Calgary Just Unleashed An Army Of 200 Goats To Eat All The Invasive Weeds (PHOTOS)
These guys are the GOAT.
If you're looking for a new lawnmower but are terrified of machinery, we heard these cuties can get the job done. One city has been facing a weed problem and they came up with an interesting solution: goats. Calgary has deployed hundreds of the critters to mow up invasive plants in a super eco-friendly weed-control program.
From Monday, July 13 to Thursday, July 23, a huge herd of approximately 200 goats will be taking over McHugh Bluff, according to the City of Calgary.
They're returning for the, after the program started in 2016, for an all-you-can-eat buffet of invasive weeds.
"The goats grazed on the majority of the target invasive species," according to the city.
The program, called "targeted grazing," helps to encourage biodiversity by getting rid of competing grasses. As a plus, goats are able to safely access hard-to reach areas like the tops of steep slopes, rock piles, and areas of "dense vegetation."
To help guide the goats along, shepherds are being dispatched to herd them using dogs and horses.
As for why they're opting for goats instead of other methods, the city said they're more affordable, more environmentally friendly, and able to control weeds on slopes or near bodies of water.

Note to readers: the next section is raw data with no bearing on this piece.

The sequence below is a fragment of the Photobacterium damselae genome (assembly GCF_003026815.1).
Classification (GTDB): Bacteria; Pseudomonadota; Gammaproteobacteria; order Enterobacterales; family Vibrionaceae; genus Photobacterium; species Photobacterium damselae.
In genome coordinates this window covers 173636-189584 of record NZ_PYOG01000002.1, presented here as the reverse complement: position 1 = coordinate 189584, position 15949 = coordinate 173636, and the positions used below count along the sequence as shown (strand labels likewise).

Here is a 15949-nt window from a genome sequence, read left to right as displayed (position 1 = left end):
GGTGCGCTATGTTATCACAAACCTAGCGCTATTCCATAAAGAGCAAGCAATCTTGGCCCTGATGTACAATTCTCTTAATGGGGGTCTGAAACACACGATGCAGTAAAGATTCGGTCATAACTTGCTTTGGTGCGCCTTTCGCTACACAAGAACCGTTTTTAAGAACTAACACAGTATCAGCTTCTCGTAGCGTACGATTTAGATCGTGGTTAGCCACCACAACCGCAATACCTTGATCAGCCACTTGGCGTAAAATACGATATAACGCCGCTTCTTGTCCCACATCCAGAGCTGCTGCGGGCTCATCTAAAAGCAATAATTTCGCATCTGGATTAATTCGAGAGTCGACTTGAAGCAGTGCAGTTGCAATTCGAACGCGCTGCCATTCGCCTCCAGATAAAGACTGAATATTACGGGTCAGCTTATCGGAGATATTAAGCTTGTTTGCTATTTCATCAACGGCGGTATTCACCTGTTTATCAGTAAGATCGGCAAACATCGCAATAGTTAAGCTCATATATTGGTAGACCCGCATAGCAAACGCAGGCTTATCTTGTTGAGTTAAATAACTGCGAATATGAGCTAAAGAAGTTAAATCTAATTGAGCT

While they're absolutely adorable, the city warns to give the goats and shepherds some space and not to disturb them while working.
However, you can still go goat watching, as long as you don't come too close. You can also watch them from their pen at the east end of the park.
The city also asks that you keep your dogs on-leash in on-leash areas, obey fences and closures, and not feed the goats — they've got enough to chew on.
The city isn't the only one using herbivores as weed-control — earlier, the military in Alberta were also recruiting cloven hooved soldiers to clear up.
The city said Ralph Klein Park and the Fish Creek Waste Water Treatment Plant are also bringing in the herbivores.
Herbicides are so last season. Why spread around potentially dangerous chemicals when a cute goat does the trick?